Appears in

Oxford Companion to Wine

Oxford Companion to Wine

By Jancis Robinson

Published 2006

  • About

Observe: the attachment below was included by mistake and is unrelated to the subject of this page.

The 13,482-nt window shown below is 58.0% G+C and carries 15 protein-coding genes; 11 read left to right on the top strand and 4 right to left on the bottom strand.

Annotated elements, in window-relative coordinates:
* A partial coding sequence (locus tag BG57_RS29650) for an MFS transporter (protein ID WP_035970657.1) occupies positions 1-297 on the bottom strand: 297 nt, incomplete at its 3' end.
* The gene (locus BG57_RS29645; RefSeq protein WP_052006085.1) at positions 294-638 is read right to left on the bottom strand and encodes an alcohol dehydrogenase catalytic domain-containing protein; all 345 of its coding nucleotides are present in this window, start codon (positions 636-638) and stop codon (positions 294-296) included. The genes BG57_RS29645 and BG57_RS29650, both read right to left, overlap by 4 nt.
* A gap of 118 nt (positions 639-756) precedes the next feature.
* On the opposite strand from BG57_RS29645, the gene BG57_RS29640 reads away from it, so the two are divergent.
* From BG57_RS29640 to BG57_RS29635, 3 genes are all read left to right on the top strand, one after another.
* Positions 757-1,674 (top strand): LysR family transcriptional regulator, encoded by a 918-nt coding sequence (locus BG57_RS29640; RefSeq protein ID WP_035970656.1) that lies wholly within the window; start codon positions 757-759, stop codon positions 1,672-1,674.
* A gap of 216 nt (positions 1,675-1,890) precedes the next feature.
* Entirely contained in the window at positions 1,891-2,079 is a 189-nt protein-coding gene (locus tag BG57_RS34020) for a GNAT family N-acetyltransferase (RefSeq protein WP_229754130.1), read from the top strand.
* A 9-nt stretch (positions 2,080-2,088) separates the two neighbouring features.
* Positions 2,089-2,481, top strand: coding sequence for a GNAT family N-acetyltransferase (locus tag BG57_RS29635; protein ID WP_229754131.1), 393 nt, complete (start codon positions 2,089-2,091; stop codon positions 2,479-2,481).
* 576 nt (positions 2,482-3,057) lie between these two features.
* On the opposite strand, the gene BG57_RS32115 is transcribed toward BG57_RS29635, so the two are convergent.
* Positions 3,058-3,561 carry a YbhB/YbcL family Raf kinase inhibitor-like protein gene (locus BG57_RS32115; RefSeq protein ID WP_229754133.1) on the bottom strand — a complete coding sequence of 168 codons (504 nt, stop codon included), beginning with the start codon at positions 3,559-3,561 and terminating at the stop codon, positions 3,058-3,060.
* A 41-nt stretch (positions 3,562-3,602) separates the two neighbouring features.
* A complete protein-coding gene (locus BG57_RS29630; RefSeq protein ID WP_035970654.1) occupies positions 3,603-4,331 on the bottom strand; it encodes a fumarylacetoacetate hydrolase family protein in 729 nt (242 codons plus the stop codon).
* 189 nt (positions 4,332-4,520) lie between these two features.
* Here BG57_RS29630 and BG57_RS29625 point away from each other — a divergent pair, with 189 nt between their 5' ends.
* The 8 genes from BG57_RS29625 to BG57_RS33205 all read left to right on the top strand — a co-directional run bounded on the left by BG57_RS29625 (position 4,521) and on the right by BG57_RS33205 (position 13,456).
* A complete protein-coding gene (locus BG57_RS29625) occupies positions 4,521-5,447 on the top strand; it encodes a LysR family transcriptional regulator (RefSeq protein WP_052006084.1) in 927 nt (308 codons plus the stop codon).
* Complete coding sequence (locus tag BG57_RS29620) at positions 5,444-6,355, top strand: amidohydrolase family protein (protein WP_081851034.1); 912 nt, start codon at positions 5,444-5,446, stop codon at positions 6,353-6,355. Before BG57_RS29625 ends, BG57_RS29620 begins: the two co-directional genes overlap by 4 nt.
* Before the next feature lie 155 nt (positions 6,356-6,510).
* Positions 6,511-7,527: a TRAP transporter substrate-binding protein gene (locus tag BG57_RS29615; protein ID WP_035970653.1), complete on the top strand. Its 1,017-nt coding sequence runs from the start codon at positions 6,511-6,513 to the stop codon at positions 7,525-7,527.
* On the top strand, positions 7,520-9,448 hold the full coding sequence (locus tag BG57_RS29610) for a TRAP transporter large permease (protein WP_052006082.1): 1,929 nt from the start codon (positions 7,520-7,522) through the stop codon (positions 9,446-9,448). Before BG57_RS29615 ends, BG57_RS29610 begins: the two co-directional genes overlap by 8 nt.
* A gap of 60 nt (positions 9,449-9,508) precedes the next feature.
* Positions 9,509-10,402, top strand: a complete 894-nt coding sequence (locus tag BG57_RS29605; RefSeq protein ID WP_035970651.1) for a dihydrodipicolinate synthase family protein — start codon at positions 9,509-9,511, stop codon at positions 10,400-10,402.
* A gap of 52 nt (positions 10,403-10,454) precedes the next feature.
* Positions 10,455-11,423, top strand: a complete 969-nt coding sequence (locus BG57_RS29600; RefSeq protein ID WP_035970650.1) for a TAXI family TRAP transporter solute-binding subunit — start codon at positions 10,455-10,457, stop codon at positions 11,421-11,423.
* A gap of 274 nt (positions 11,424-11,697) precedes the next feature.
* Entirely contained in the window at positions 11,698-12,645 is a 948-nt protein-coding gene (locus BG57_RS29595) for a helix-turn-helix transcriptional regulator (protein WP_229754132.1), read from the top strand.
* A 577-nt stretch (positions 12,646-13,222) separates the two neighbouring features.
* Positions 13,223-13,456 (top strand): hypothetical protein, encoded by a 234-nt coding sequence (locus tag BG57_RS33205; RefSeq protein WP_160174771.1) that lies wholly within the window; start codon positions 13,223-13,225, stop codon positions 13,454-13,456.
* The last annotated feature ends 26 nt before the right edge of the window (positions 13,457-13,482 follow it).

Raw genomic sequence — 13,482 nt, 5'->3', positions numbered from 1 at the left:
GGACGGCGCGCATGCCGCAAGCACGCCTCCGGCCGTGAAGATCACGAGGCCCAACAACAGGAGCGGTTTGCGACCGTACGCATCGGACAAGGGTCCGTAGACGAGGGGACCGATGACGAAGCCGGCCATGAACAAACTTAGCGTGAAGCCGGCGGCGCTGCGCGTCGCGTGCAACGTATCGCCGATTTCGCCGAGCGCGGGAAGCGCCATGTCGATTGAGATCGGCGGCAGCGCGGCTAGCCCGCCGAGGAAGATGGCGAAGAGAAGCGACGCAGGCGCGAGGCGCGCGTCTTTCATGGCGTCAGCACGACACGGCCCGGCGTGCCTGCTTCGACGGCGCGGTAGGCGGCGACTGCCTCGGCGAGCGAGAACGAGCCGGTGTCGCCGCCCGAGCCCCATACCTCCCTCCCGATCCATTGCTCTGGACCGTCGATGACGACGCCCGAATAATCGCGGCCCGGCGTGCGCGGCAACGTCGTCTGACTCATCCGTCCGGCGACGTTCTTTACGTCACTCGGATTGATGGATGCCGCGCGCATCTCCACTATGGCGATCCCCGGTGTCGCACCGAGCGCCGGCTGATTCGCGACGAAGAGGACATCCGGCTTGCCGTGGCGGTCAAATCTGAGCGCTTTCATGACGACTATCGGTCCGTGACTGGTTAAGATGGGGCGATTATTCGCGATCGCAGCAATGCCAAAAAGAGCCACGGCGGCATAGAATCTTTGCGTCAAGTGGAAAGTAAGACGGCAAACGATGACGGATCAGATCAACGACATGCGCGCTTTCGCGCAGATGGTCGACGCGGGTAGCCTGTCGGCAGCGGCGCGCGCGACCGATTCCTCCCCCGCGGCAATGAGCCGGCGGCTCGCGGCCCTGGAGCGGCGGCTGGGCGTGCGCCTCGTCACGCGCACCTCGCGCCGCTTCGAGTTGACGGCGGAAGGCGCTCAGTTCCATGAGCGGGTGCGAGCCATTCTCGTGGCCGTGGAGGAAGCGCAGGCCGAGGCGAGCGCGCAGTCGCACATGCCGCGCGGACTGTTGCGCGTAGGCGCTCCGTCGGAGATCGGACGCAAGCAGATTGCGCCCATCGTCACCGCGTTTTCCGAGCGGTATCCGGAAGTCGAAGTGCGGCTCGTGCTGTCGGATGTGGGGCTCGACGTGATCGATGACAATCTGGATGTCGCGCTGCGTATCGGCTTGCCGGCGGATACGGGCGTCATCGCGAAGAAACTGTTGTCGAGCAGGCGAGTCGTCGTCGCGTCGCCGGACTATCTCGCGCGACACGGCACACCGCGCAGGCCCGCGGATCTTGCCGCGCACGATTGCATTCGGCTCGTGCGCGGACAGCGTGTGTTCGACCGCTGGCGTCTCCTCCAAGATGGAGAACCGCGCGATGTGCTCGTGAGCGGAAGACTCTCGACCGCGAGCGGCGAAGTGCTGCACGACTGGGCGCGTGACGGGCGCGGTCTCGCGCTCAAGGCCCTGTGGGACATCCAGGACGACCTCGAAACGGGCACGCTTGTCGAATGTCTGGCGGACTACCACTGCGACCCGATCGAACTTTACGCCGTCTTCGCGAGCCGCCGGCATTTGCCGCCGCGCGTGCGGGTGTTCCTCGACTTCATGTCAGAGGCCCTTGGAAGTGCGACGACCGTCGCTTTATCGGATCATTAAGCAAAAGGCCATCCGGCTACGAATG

Spanish sparkling wines made using the traditional method of sparkling winemaking. The term Cava was adopted by the Spanish in 1970 when they agreed to abandon the use of the potentially misleading term Champaña. The word originates in cataluña, which produces most but not all Cava, where it means ‘cellar’. It was here in the town of Sant Sadurní d’Anoia that José Raventós, head of the family firm of codorníu, made the first bottles of traditional method sparkling wine after a visit to France in 1872. Early growth in the industry coincided with the arrival of the phylloxera louse, which first appeared in Catalan vineyards in the 1880s. Vineyards that had once made sturdy red wines had to be uprooted and were replanted with macabeo, parellada, and xarello, the triad of grape varieties which is the mainstay of the Cava industry to this day. In 1889, the Raventos family were joined by Pedro Ferrer, who founded the firm of freixenet. Codorníu and Freixenet, both still family owned, are now two of the largest sparkling wine producers in the world, with their own winery outposts in california.